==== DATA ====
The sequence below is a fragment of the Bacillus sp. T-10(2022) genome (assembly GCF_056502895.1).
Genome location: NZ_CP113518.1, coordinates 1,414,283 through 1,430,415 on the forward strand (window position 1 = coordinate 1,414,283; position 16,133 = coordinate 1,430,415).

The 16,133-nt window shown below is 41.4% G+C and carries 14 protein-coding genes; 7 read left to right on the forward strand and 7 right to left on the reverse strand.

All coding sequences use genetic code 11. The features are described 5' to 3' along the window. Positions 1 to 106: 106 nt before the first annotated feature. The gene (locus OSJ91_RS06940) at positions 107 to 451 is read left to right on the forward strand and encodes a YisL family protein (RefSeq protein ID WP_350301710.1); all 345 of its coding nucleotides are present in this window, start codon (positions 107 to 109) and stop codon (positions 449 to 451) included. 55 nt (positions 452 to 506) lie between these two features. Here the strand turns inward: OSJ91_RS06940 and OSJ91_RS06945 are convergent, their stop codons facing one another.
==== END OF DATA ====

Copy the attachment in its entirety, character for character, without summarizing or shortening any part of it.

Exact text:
The sequence below is a fragment of the Bacillus sp. T-10(2022) genome (assembly GCF_056502895.1).
Genome location: NZ_CP113518.1, coordinates 1,414,283 through 1,430,415 on the forward strand (window position 1 = coordinate 1,414,283; position 16,133 = coordinate 1,430,415).

The 16,133-nt window shown below is 41.4% G+C and carries 14 protein-coding genes; 7 read left to right on the forward strand and 7 right to left on the reverse strand.

All coding sequences use genetic code 11. The features are described 5' to 3' along the window. Positions 1 to 106: 106 nt before the first annotated feature. The gene (locus OSJ91_RS06940) at positions 107 to 451 is read left to right on the forward strand and encodes a YisL family protein (RefSeq protein ID WP_350301710.1); all 345 of its coding nucleotides are present in this window, start codon (positions 107 to 109) and stop codon (positions 449 to 451) included. 55 nt (positions 452 to 506) lie between these two features. Here the strand turns inward: OSJ91_RS06940 and OSJ91_RS06945 are convergent, their stop codons facing one another.